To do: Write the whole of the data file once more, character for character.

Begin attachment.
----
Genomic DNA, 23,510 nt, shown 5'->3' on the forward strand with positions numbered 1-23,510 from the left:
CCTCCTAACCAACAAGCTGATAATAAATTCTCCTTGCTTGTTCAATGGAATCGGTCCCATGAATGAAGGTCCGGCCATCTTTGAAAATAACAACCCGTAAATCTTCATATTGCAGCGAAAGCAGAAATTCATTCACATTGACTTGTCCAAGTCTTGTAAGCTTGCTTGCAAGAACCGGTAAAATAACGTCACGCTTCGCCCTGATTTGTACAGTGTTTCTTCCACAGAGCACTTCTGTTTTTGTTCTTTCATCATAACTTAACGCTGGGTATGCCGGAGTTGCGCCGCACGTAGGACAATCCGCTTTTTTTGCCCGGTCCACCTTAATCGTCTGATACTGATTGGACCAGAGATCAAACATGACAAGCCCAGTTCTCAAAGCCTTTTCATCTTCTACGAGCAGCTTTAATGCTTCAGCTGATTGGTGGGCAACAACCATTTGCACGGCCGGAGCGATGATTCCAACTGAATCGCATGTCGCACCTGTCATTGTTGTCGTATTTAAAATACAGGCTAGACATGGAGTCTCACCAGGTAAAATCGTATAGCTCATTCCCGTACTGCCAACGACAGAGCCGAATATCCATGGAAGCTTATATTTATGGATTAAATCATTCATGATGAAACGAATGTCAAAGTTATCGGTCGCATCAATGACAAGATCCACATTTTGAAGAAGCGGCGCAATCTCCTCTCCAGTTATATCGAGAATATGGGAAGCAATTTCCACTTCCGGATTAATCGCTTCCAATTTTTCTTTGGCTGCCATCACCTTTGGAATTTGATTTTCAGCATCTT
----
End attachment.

Genomic DNA, 23,510 nt, shown 5'->3' on the forward strand with positions numbered 1-23,510 from the left:
CCTCCTAACCAACAAGCTGATAATAAATTCTCCTTGCTTGTTCAATGGAATCGGTCCCATGAATGAAGGTCCGGCCATCTTTGAAAATAACAACCCGTAAATCTTCATATTGCAGCGAAAGCAGAAATTCATTCACATTGACTTGTCCAAGTCTTGTAAGCTTGCTTGCAAGAACCGGTAAAATAACGTCACGCTTCGCCCTGATTTGTACAGTGTTTCTTCCACAGAGCACTTCTGTTTTTGTTCTTTCATCATAACTTAACGCTGGGTATGCCGGAGTTGCGCCGCACGTAGGACAATCCGCTTTTTTTGCCCGGTCCACCTTAATCGTCTGATACTGATTGGACCAGAGATCAAACATGACAAGCCCAGTTCTCAAAGCCTTTTCATCTTCTACGAGCAGCTTTAATGCTTCAGCTGATTGGTGGGCAACAACCATTTGCACGGCCGGAGCGATGATTCCAACTGAATCGCATGTCGCACCTGTCATTGTTGTCGTATTTAAAATACAGGCTAGACATGGAGTCTCACCAGGTAAAATCGTATAGCTCATTCCCGTACTGCCAACGACAGAGCCGAATATCCATGGAAGCTTATATTTATGGATTAAATCATTCATGATGAAACGAATGTCAAAGTTATCGGTCGCATCAATGACAAGATCCACATTTTGAAGAAGCGGCGCAATCTCCTCTCCAGTTATATCGAGAATATGGGAAGCAATTTCCACTTCCGGATTAATCGCTTCCAATTTTTCTTTGGCTGCCATCACCTTTGGAATTTGATTTTCAGCATCTT